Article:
“They [the Jews] were led up to this mound of dirt [Pinsk, Belarus], and there were those guys standing there with the sub-machine guns at the top. And then they were shot down and they simply fell right in. One row of them were crying, especially the children being held in their arms. The little children being held in their arm, they were crying. And then something happened. One of those guys went over to them and snatched a child from [its mother’s] arms and threw it against a wall. Such [awful] things were happening there that one should simply not be allowed to think about them anymore. There were some who were crying, perhaps a hundred, but not very loudly. They were simply resigned to their fate, especially since they had been forced to go up there stark naked and they knew that now it was the end.”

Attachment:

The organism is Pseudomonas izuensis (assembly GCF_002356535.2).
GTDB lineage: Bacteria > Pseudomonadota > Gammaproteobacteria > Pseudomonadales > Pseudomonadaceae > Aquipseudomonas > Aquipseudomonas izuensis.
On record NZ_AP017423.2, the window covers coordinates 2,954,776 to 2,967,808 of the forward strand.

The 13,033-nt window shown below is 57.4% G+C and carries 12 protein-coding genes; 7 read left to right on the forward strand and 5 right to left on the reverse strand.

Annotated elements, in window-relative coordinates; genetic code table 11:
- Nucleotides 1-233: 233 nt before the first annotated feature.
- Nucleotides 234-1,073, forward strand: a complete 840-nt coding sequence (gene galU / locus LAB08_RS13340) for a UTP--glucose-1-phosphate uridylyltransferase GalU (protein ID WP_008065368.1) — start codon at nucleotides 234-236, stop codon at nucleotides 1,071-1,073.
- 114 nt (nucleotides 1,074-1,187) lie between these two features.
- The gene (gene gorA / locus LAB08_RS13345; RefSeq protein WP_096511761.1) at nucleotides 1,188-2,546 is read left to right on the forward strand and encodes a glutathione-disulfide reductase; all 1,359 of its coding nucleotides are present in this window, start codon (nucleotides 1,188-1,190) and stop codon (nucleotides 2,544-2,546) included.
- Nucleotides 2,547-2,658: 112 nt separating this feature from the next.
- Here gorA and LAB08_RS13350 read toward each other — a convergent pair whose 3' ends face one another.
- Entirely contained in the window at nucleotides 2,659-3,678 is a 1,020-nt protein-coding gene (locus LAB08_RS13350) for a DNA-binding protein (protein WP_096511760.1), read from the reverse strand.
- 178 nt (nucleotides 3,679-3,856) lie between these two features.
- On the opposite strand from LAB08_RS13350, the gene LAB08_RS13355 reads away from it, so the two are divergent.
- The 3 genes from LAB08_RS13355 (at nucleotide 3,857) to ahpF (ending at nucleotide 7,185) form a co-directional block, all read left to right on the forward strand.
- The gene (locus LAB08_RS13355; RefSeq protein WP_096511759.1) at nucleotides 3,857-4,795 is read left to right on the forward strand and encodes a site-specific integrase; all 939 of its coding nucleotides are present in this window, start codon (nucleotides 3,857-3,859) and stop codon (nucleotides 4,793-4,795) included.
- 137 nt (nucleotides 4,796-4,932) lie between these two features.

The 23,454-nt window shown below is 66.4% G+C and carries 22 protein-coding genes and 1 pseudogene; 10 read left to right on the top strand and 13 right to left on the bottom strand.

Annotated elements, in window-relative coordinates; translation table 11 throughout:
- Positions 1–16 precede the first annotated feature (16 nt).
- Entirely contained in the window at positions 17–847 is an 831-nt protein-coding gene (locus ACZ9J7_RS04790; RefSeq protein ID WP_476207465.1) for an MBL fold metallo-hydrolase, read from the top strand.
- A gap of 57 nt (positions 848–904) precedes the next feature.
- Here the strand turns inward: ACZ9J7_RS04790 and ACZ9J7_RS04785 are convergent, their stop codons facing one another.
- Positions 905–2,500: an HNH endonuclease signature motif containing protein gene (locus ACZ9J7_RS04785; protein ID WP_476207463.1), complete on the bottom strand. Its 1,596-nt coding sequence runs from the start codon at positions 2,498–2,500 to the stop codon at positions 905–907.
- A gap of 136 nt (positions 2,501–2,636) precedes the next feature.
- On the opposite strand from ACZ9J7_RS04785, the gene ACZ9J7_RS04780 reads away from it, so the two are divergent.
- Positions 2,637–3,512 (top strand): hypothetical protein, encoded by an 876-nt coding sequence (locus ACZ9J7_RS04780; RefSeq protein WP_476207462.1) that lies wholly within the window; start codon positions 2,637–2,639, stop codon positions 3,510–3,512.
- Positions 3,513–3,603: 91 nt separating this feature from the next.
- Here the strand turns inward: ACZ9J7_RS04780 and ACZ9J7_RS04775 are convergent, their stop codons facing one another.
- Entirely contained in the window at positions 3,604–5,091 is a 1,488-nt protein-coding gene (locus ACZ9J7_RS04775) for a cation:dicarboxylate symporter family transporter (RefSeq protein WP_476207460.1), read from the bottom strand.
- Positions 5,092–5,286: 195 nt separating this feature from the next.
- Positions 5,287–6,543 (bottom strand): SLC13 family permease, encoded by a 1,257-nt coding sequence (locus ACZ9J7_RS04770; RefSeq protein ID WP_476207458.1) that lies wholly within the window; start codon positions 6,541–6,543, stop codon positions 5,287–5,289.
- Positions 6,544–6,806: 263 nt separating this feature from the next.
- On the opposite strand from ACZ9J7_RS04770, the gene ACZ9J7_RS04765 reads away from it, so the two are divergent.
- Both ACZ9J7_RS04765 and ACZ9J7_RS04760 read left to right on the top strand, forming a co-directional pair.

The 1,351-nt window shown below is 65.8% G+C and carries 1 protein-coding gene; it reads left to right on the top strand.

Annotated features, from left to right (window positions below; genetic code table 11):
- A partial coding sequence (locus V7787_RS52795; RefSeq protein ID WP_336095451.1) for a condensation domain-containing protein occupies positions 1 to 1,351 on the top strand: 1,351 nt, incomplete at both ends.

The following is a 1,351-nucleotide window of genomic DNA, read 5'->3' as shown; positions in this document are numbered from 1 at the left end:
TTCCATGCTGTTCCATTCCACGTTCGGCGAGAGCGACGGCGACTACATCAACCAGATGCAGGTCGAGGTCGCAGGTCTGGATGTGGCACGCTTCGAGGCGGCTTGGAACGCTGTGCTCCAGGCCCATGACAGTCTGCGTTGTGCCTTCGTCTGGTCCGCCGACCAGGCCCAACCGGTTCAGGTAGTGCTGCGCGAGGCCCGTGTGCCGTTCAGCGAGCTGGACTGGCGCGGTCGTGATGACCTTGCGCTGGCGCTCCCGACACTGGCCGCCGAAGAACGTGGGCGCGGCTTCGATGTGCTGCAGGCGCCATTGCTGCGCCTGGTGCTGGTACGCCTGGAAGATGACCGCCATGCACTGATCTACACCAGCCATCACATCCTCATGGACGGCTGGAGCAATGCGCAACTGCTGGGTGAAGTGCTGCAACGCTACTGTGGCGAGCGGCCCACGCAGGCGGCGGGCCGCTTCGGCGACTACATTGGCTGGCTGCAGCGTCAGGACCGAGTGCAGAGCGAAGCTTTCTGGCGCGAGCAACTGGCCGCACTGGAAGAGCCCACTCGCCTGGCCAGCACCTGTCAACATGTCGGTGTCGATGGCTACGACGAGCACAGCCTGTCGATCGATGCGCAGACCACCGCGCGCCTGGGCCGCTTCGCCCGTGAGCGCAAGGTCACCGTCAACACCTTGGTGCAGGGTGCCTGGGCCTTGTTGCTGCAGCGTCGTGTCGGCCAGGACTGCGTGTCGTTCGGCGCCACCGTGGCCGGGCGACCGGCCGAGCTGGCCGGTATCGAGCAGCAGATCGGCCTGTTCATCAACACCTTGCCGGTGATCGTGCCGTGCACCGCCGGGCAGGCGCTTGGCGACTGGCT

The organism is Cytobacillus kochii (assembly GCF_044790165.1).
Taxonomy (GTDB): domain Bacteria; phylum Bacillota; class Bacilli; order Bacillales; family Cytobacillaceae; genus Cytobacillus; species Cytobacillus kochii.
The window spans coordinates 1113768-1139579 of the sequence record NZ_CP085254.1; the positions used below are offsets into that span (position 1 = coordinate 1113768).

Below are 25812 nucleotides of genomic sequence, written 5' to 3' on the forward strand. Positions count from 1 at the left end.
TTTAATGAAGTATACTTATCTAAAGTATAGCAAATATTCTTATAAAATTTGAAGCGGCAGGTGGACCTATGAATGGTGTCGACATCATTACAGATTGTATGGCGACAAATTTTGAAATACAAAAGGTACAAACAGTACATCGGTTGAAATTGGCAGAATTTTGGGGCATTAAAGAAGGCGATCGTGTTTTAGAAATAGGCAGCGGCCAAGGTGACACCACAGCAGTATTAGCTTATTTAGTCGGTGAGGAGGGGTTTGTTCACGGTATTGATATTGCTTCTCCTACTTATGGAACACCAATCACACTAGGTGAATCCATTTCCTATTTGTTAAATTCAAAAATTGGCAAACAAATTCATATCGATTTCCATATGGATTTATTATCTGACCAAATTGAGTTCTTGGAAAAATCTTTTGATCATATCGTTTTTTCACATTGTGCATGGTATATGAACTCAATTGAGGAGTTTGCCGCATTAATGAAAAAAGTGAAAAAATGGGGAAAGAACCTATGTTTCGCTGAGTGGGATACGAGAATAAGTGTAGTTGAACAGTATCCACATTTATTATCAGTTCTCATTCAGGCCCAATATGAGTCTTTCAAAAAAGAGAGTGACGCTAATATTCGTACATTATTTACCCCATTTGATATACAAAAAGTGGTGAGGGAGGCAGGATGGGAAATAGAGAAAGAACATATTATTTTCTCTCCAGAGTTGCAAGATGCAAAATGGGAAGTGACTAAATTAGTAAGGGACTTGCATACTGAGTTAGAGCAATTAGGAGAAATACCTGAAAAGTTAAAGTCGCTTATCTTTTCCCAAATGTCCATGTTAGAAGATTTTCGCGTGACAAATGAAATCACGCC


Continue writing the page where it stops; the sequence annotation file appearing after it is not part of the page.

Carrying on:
By Eric A Johnson and Karl-Heinz Reuband


Marie-Claud Vaillant-Couturier had been sent to Auschwitz in 1942. She described a roll call on 5 February 1943:

“In the morning at 3.30 the whole camp was awakened and sent out on the plain, whereas normally the roll call was at 3.30 but inside the camp. We remained out in front of the camp until five in the afternoon, in the snow, without any food. Then when the signal was given we had to go through the door one by one, and we were struck in the back with a cudgel, each one of us, in order to make us run. Those who could not run, either because they were too old or too ill, were caught by a hook and taken to Block 25,  ‘waiting block’ for the gas chamber. On that day, ten of the French women of our convoy were thus caught and taken to Block 25.